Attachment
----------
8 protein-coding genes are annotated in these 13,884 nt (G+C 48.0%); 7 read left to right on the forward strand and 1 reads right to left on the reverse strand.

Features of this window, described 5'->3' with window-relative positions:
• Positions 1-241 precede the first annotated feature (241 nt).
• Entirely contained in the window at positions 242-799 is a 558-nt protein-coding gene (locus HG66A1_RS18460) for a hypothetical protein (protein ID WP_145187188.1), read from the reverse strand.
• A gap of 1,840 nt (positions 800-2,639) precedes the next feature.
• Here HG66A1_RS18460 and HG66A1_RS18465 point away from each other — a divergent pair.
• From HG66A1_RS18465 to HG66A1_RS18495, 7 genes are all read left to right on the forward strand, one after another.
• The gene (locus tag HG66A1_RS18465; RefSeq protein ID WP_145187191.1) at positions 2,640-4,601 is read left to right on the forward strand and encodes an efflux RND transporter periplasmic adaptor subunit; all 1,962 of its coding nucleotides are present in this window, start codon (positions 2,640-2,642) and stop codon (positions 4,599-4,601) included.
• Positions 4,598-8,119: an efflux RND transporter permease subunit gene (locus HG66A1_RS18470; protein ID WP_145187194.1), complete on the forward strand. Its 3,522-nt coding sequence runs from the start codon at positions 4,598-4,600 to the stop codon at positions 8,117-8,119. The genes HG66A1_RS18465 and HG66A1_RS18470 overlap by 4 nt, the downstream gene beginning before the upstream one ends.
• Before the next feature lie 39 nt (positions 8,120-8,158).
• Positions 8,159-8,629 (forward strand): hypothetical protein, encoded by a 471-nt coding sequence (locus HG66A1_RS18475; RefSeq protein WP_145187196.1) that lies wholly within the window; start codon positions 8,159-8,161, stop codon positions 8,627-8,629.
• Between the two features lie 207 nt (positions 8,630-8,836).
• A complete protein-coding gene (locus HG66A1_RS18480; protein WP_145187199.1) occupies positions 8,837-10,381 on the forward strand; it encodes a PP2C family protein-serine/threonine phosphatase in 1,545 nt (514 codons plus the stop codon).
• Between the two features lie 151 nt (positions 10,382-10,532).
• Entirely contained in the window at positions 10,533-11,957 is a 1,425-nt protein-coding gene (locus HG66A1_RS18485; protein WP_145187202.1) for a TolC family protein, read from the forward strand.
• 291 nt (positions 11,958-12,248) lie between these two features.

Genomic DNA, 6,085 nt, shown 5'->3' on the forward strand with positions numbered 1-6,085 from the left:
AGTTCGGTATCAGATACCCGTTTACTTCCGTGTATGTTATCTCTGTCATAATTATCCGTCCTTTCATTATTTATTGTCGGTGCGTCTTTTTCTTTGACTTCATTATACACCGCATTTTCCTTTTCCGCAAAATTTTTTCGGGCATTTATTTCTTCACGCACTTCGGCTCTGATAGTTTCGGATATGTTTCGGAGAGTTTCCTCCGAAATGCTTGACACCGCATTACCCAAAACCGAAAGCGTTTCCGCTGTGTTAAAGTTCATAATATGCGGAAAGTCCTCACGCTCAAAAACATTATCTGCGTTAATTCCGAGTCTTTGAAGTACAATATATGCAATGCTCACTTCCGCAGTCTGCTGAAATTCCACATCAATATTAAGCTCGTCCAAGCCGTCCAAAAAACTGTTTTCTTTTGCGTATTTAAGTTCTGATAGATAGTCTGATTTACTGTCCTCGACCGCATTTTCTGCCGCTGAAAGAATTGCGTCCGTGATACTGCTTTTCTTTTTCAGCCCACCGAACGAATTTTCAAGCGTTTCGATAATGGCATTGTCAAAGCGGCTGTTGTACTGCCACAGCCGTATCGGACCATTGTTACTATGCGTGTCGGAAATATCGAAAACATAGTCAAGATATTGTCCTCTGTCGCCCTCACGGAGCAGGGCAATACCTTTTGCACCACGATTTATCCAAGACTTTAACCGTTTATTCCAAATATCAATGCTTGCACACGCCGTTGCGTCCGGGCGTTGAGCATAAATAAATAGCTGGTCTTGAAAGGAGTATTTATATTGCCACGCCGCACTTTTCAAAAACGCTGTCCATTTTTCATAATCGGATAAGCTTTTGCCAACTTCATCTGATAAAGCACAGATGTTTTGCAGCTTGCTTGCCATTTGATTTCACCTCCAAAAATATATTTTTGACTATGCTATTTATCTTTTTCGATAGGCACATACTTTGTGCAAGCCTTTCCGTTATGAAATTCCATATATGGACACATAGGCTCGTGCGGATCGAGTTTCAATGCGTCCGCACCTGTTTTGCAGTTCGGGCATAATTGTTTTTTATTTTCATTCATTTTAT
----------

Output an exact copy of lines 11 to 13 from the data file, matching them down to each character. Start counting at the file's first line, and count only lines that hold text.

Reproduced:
• Positions 8,159-8,629 (forward strand): hypothetical protein, encoded by a 471-nt coding sequence (locus HG66A1_RS18475; RefSeq protein WP_145187196.1) that lies wholly within the window; start codon positions 8,159-8,161, stop codon positions 8,627-8,629.
• Between the two features lie 207 nt (positions 8,630-8,836).
• A complete protein-coding gene (locus HG66A1_RS18480; protein WP_145187199.1) occupies positions 8,837-10,381 on the forward strand; it encodes a PP2C family protein-serine/threonine phosphatase in 1,545 nt (514 codons plus the stop codon).